The nature of the future relationship between the United Kingdom and the European Union will have to be resolved in the coming weeks. The UK Government’s proposal is for an economic partnership which includes:
- A free trade area for goods (including agricultural products) between the UK and EU which would “protect the uniquely integrated supply chains and ‘just-in-time processes’ that have developed across the EU..and the jobs and livelihoods dependent on them.” This would also mean that that the commitment to avoid a ‘hard’ border between Northern Ireland and Ireland would be met.
- A common rule book (including standards for quality and safety) “covering only those rules necessary to provide frictionless trade at the border with the EU, with all those rules legislated for by Parliament or the devolved legislatures.”
- Participation in EU agencies which are vital for goods in highly regulated sectors such as medicines, aviation and chemicals;
- The phased introduction of a new Facilitated Customs Arrangement, removing the need for customs checks and controls between the UK and EU;
- New arrangements on services and the digital economy to provide regulatory freedom for the UK services industry – recognising that the UK and EU will not have the current access to each other’s markets.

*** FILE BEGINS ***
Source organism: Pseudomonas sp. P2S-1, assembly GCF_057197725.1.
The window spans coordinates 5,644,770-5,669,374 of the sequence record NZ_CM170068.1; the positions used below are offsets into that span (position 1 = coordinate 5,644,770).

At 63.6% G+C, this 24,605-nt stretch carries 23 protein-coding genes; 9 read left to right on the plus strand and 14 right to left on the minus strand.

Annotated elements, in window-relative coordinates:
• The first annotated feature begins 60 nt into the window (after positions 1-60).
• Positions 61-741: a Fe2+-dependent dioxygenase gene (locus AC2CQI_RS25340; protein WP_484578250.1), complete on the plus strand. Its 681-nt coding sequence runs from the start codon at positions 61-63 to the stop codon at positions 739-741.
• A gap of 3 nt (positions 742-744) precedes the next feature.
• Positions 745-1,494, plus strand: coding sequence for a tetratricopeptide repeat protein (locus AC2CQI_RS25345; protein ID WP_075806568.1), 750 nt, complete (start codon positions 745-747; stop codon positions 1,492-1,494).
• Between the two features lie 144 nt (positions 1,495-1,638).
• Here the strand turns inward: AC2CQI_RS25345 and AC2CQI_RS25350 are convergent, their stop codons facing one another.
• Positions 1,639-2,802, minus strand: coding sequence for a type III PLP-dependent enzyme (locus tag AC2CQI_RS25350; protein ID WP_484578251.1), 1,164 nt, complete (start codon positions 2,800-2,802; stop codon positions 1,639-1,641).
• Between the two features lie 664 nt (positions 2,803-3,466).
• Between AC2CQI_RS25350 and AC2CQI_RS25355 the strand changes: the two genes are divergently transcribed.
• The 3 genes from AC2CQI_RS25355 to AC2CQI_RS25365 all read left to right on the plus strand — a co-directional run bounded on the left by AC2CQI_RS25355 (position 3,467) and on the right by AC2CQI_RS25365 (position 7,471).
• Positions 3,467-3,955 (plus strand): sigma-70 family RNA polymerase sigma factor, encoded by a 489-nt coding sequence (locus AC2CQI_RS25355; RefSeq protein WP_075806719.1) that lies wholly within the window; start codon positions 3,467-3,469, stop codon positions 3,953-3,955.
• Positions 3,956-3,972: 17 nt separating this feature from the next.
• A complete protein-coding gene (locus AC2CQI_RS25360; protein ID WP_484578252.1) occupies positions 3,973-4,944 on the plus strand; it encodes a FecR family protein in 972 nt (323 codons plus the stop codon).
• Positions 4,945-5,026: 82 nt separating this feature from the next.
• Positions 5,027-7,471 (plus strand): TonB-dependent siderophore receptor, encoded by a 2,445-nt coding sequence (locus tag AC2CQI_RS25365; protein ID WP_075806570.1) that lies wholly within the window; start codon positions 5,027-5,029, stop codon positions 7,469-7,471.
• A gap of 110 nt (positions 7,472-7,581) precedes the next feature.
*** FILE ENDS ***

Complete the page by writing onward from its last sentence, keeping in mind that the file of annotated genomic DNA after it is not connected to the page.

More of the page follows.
On ‘freedom of movement’, the UK has long had one the most open arrangements in the EU. That would come to an end. The proposal is for a new framework which ‘respects the UK’s control of its borders’ while enabling UK and EU citizens to continue to travel to each other’s countries, and businesses and professionals to provide services.
The Government also offers an unconditional commitment to the maintenance of Europe’s security through a security partnership. This would include participation in key agencies such as Europol on policing.
In other areas, the Government proposes cooperation in the protection of personal data, science and innovation, culture and education, defence and space. The Government is also clear that we would be able to make independent trade deals.
I believe that the Government’s proposals provide a fair basis for an agreement which implements the result of the referendum to leave the EU and its structures, while ensuring that trade, security cooperation, travel and much else that is of benefit to the UK reasonably smoothly. I would however like to see improvements in the proposals for services and the digital economy which is an area in which the UK excels.
Serious negotiations are now taking place to try and reach agreement on this future relationship as well as the withdrawal arrangements on citizens’ rights and payments. They have to be concluded by October or (at the very latest) November 2018 before being put to the UK and European Parliaments for ratification.
There has been talk of leaving the EU next March without an agreement. That is possible and preparations are being made insofar as they can be. However I believe that would result in serious damage to the economies (and hence jobs) in both the UK and the EU and a deterioration in relationships which would have long-term consequences. Both the EU and the UK must work to avoid that.